Briefing on Malaysian Competition Act 2010 organised by Ministry of Domestic Trade, Co-operatives and Consumerism were held on 1 September 2010 in Kuching and 2 September 2010 in Sibu.
The speakers of the Briefing sessions were Puan Shila Dorai Raj, Head of Interim Competition Commission Division, Ministry of Domestic Trade, Co-operatives and Consumerism and Dr Wafi Nazrin Abdul Hamid from Malaysia Airlines.
The Malaysian Competition Act 2010 has been gazetted on 10 June 2010 and is expected to be implemented in January 2012.
The Malaysian Competition Act provides a legal framework for curtailing anti-competitive practices in Malaysia and applies to any commercial activity within Malaysia and outside of Malaysia insofar as the activity was transacted outside Malaysia but which has an effect on market competition in Malaysia. Currently, activities performed by the energy, communications and multimedia sectors have been exempted by the Act and other commercial activities may be further exempted by Ministerial order from time to time.
The Act introduces 2 main types of prohibition namely, against:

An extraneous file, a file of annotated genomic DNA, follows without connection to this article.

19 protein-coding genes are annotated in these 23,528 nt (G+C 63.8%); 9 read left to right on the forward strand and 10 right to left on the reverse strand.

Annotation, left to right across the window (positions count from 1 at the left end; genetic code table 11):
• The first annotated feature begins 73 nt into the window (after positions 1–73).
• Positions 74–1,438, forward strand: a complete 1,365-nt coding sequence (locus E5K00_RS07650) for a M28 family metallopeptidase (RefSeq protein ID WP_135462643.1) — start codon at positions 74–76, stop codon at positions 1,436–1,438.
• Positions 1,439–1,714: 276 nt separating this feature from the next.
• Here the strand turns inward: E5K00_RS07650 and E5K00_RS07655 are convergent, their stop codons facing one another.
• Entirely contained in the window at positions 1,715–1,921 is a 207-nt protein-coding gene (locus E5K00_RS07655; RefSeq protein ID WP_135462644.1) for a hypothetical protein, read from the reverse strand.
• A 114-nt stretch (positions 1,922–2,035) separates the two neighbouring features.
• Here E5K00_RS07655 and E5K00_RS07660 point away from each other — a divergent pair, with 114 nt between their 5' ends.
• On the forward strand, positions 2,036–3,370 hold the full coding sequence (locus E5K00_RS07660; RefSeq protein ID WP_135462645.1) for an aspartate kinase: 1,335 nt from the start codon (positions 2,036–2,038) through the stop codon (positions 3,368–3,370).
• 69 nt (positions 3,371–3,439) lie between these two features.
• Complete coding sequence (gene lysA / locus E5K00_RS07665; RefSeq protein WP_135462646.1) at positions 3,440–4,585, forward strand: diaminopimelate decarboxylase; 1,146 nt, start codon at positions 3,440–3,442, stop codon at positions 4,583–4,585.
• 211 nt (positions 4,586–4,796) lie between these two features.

(i) Anti-competitive agreements between enterprises which operate at the same level in the production or distribution chain as well as between enterprises operating at different levels.
The prohibitions generally extend to agreements which have the object of amongst others, price-fixing; sharing market or sources of supply; limiting or controlling production, market outlets or market access, technical or technological development, or investment, and bid rigging.
(ii) Any abuse of a “dominant position” by an enterprise in any market for goods or services.
An enterprise occupies a dominant position in the market if it possesses such significant power in a market to adjust prices or outputs or trading terms, without any restraint from competitors or potential competitors.
The Act empowers the Competition Commission to conduct market reviews, and to carry out investigations and enforcement duties. The Commission provides a platform for any affected enterprises to make written or oral representations concerning any proposed decision or finding of infringement by the Commission, and is also empowered to conduct hearings for the purposes of determining whether an infringement has occurred.
The Act also establishes a Competition Appeal Tribunal which shall have the exclusive jurisdiction to review any decision made by the Commission.
The new competition law is expected to have far-reaching implications on trade by encouraging efficiency, innovation and entrepreneurship and hopefully, on consumers through competitive pricing, improvement in the quality of products and services and the availability of wider choices.
For further information, please contact Puan Shila Dorai Raj, Head of Interim Competition Commission Division, Ministry of Domestic Trade, Co-operatives and Consumerism, Tel: 03-88825595, E-mail: firstname.lastname@example.org